Elizabeth Martinez – the original voice of the Chicana movement – has died at the age of 95, leaving behind a legacy of influence and empowerment.
As the daughter of a Mexican father and a white American mother, Elizabeth Martinez’s darker skin tone left many puzzled. It was the 1930s, and in her all-white hometown in Maryland, you were either white or not white.
She was often told to ride in the back of the bus with black passengers.
Martínez did not let adversity get in her way, becoming the first Latina student to graduate from Swarthmore College in 1946 where she received a Bachelor of Arts degree with Honors in History and Literature.
It was Martinez who acknowledged, in her well-known piece “La Chicana”, that Hispanic women suffer from triple oppression: racism, imperialism and sexism.
It was the combination feminism and racism that defined the Chicana movement.
Martinez’s life was filled with advocacy and action, her achievements including the founding the bilingual movement newspaper El Grito del Norte, co-founding and directing the Chicano Communications Center, editing the bilingual pictorial volume ‘500 Years of Chicano History’, producing the video ‘Viva La Causa!’, being named Scholar of the Year 2000 by the National Association for Chicana and Chicano Studies, co-founding the Institute for MultiRacial Justice and being awarded an honorary doctorate in May 2000.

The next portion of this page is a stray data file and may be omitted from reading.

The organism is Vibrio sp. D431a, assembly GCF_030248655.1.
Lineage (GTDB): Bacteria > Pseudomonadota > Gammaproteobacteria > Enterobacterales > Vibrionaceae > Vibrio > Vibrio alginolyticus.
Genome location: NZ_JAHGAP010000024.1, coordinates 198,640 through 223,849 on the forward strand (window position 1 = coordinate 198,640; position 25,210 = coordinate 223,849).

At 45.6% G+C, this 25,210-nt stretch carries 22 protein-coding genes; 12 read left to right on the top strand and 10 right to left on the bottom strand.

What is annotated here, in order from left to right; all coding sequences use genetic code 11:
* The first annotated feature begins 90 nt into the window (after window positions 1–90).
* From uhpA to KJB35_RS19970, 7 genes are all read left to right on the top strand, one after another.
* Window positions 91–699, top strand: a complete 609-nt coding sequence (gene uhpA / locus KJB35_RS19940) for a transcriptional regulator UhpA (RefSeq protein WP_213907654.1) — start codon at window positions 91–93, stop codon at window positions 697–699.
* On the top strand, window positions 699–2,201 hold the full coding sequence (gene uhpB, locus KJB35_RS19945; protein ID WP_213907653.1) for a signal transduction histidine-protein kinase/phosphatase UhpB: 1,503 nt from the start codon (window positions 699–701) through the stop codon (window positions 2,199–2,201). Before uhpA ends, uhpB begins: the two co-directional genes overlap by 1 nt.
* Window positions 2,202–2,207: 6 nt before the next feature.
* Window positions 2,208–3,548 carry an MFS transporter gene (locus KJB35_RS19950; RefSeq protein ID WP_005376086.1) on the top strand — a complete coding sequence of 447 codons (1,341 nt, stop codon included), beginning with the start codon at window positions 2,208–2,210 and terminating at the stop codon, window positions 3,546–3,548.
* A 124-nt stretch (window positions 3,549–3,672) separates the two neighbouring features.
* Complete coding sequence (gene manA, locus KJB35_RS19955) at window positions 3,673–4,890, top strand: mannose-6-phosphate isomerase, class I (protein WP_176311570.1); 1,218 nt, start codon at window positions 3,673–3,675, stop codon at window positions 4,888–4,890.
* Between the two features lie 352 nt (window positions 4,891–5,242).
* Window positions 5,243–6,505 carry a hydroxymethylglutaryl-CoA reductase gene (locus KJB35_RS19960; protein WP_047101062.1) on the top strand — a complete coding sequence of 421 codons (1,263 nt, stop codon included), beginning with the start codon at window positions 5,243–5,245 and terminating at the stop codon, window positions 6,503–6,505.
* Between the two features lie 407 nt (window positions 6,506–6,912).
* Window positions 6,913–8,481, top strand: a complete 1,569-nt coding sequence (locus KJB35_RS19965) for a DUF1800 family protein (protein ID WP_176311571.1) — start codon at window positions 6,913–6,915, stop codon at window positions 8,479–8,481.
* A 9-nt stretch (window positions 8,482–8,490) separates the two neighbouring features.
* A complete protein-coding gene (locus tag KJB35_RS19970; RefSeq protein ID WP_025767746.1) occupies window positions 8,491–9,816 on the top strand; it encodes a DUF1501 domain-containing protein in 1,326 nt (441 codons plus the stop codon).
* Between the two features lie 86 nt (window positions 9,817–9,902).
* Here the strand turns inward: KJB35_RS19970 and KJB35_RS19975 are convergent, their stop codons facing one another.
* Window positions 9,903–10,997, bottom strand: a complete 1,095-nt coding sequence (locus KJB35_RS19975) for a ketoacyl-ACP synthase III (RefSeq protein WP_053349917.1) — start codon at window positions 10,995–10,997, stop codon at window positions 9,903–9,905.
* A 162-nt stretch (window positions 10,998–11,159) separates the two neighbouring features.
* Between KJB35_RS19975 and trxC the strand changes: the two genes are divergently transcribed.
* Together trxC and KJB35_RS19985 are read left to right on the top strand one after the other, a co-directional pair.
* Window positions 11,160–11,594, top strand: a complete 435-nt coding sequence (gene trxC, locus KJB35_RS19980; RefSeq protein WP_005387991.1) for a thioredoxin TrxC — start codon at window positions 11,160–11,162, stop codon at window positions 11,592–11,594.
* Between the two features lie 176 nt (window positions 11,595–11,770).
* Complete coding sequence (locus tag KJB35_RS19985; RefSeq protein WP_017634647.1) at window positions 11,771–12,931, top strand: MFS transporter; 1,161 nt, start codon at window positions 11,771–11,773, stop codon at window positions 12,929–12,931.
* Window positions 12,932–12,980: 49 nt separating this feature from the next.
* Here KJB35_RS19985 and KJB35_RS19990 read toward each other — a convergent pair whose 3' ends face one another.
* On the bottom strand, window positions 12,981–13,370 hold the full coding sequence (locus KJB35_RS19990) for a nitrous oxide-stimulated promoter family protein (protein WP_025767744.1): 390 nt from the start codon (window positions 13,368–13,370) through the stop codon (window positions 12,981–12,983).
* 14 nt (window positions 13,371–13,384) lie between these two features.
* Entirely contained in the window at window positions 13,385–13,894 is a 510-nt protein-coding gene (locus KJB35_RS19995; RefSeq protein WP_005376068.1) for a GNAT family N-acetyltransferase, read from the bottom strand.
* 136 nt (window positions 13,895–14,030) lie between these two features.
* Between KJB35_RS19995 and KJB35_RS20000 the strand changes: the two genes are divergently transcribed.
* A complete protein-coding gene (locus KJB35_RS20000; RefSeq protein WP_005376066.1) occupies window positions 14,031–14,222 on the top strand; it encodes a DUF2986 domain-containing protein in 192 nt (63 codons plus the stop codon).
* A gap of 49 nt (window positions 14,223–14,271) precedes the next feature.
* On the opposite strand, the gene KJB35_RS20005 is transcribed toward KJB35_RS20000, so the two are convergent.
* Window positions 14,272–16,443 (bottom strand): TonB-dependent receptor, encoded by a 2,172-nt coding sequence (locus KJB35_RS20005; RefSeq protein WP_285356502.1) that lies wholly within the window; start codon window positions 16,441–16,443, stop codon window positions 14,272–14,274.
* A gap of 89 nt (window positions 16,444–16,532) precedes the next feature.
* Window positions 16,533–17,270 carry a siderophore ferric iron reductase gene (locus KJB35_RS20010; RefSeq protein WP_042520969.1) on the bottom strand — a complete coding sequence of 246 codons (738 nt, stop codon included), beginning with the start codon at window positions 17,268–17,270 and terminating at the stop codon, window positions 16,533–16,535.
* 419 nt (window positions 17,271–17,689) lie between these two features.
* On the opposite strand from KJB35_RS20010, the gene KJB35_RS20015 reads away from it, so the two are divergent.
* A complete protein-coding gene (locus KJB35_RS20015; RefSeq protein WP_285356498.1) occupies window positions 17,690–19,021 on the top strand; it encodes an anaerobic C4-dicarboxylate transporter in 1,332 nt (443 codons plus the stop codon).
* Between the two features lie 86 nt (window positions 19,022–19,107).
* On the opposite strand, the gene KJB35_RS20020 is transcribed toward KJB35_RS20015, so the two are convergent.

Elizabeth Martinez’s life was spent giving to her people and her community, and she is a role model for us all.